December 17, 2007

The Orange County Register

Second Life as a simulation tool

By Colin Stewart

UCI computer scientist puts Second Life to use for real-world engineering.

UC Irvine computer scientist Crista Lopes was happy to do all her work in the real world – until February, that is.

Now she also devotes time to programming in the computer-based world Second Life, where she is creating software to control a virtual rapid-transit system called SkyTran. Her software keeps SkyTran's virtual cars from getting into virtual collisions at virtual interchanges of virtual tracks.

After the control software is ready in Second Life, her plan is to transfer it to a real-world version of SkyTran, proposed by the Irvine-based transportation company Unimodal Inc.

In the programming process, Lopes said, she discovered that the simplified physics of Second Life are close enough to the physics of the real world that Second Life can be used as an inexpensive simulation tool by small- to medium-sized companies. It's a low-cost alternative to the sophisticated simulation programs in use by industrial designers at big-bucks enterprises such as NASA and the military, as well as Boeing and other aerospace contractors.

"She's onto something," said Chris Perkins, chief executive of Unimodal. The virtual version of SkyTran has already been useful in addressing urban-planning issues, such as demonstrating how close the tracks could be to buildings and vegetation without making passengers uncomfortable, he said.

Unimodal also concluded that SkyTran's express track shouldn't run directly above the loading platform, because that setup looked as if it would make passengers uneasy, Perkins said.


Until February of this year, Lopes had no idea that she'd be working in a 3D digital world where people can fly. Then a friend introduced her to Second Life, where computer users can visit, chat, shop, buy land, build houses, design clothing and – oh, yes – teleport themselves and control the movements of the sun. Moving through it is like visiting "World of Warcraft" or other multiplayer computer games, except there are no fights, no winners and no losers.

Lopes enjoys many of the flight-of-fantasy features that have attracted 11 million users to Second Life since Linden Lab of San Francisco launched it in 2003. She chose as her online character, or avatar, an elf maiden named Diva Canto, who has wings and red hair that the real-world computer scientist envies.

But a different aspect of Second Life attracted her more.

"Once I found out its programming capabilities, I was hooked," said Lopes, who is an associate professor of informatics at the Bren School of Information and Computer Sciences at UCI.

In March, she and William Cook, a colleague at the University of Texas in Austin, started work on a program to search Second Life just as Google searches the Internet. In June, the two computer scientists – represented by their avatars: petite, red-haired Diva Canto and tall, slim, white-haired Felix Wakmann – launched SLBrowser, which is available at and in Second Life.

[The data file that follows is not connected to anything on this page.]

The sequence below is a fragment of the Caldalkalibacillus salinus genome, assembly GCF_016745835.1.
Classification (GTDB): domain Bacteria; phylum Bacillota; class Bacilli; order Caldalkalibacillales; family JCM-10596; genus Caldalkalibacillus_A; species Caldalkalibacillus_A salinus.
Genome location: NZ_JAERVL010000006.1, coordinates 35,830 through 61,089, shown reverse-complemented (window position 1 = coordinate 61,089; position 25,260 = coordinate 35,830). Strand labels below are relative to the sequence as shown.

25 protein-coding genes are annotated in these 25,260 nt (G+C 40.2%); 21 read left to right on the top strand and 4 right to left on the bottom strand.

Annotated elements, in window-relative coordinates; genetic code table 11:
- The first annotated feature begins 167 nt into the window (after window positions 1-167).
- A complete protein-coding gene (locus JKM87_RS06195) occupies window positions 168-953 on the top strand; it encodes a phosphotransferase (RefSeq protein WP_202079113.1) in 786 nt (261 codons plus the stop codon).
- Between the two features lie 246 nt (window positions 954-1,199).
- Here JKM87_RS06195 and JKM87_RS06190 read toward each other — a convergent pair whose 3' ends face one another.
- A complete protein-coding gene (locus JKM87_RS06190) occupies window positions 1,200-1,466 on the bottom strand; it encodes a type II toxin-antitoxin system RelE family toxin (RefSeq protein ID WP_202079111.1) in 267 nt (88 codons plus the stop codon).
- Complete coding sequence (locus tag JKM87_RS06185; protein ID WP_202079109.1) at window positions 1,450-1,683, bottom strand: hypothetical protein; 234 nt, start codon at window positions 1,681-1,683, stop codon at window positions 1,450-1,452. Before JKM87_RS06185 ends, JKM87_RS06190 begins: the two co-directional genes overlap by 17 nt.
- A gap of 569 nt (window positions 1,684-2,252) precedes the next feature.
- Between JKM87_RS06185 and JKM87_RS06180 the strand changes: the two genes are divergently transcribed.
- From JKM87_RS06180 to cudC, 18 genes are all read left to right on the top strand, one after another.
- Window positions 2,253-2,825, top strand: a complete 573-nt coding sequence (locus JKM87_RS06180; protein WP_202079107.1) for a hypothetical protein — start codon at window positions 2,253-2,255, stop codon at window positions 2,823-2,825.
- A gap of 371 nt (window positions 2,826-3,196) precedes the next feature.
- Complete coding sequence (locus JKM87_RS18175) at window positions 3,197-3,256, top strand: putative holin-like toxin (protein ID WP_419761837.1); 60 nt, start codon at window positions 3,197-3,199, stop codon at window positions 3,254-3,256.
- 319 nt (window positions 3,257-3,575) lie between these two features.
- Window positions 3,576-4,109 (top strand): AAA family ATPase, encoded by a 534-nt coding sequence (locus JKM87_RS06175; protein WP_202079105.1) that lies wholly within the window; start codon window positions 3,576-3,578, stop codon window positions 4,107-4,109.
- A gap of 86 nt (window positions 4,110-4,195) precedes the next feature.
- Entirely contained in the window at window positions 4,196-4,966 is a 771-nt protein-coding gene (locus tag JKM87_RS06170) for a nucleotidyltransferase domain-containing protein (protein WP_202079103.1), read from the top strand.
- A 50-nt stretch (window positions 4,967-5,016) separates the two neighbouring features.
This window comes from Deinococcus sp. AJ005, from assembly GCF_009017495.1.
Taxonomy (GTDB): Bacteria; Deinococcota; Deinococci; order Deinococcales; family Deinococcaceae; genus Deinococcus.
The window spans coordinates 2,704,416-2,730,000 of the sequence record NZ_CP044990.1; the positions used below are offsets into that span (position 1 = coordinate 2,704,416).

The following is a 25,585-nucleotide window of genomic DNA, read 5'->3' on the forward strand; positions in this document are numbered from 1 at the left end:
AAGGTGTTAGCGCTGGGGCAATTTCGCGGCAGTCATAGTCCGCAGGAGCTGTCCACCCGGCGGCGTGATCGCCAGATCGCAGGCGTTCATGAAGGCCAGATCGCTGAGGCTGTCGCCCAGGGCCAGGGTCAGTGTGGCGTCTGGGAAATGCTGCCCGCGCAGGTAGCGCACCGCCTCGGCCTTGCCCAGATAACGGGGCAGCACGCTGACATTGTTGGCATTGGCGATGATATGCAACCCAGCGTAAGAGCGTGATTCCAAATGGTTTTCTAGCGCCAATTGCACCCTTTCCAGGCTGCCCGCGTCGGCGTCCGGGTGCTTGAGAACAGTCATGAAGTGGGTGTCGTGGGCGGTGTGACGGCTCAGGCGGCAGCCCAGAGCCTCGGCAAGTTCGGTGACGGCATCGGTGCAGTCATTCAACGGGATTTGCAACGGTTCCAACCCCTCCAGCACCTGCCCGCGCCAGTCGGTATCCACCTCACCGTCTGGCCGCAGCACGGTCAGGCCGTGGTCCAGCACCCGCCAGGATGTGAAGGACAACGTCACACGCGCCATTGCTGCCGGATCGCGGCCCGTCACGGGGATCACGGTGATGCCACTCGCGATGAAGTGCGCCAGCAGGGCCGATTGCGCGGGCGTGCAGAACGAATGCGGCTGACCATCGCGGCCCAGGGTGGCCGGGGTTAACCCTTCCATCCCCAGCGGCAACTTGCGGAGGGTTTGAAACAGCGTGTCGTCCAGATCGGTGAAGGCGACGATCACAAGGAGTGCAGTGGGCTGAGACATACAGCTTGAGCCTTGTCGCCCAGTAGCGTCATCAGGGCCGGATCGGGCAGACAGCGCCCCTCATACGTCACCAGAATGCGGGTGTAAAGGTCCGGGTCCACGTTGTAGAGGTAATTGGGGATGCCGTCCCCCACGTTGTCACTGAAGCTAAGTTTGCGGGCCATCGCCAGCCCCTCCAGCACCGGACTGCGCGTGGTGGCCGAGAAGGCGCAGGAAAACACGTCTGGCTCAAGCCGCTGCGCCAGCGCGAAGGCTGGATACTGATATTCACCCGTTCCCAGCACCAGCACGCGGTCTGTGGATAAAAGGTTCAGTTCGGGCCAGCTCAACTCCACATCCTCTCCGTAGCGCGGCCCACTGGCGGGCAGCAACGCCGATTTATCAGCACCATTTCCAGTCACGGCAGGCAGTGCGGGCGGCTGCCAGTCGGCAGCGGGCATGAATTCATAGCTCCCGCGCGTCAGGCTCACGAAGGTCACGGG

In May, her interest in Second Life led her to SkyTran, a solar-powered, magnetic-levitation transit system that Unimodal proposes to build wherever it can find enthusiastic backers. Among its proposals are a network of two-person cars on elevated tracks built throughout Irvine, a similar transit line connecting LAX and downtown Los Angeles, and a SkyTran network connecting Northern and Southern California.

"They're a startup and they needed help," Lopes said. "They contacted UCI's Institute for Software Research, and I contacted them back."


Over the summer, she and two graduate students, Anton Popov and Lorraine Kan, built the virtual version of SkyTran on TechCoast, a virtual island in Second Life that's owned by the UCI school of computer sciences.

In the virtual construction process, which used specs from Unimodal, the researchers found ways to improve the SkyTran design, Lopes said.

"The angle of the bricks was wrong, which would have been detected in any computer-assisted design tool," she said.

But a standard CAD (computer assisted design) program wouldn't have spotted two other design issues that were apparent in Second Life, she said.

One was the alignment of the express track directly over the platform, which would be safe, but feels unsafe. The second issue arose from the clear "glass" used in the Second Life pods. Unimodal officials said that, if that were used in a real-life SkyTran pod, it could expose passengers to a fast, repetitive pattern of SkyTran track components moving by, which could produce epileptic seizures in some people.

Ricardo Morla, a post-doctoral fellow who studied with Lopes at UCI last year, is working on transferring the Second Life programming language into a Linux computer system. That will allow the control software that Lopes creates for the virtual SkyTran to be used in a real-world computer to control a real-world SkyTran.

Lopes foresees doing further work on the virtual SkyTran system.

"Eventually, Unimodal will want to build a system for a whole city. They'll have to do a simulation of it first," she said.

So far, UCI computer scientists' work for Unimodal has been based on "pure academic interest," Lopes said. "I wanted to see to what extent Second Life could serve as a tool for real-world engineering design."

"I had no idea if it would work," she said. "I thought there was a 50-50 chance that Second Life would be a good-enough simulation."

"It turns out that it's very powerful."
Second Life as a simulation tool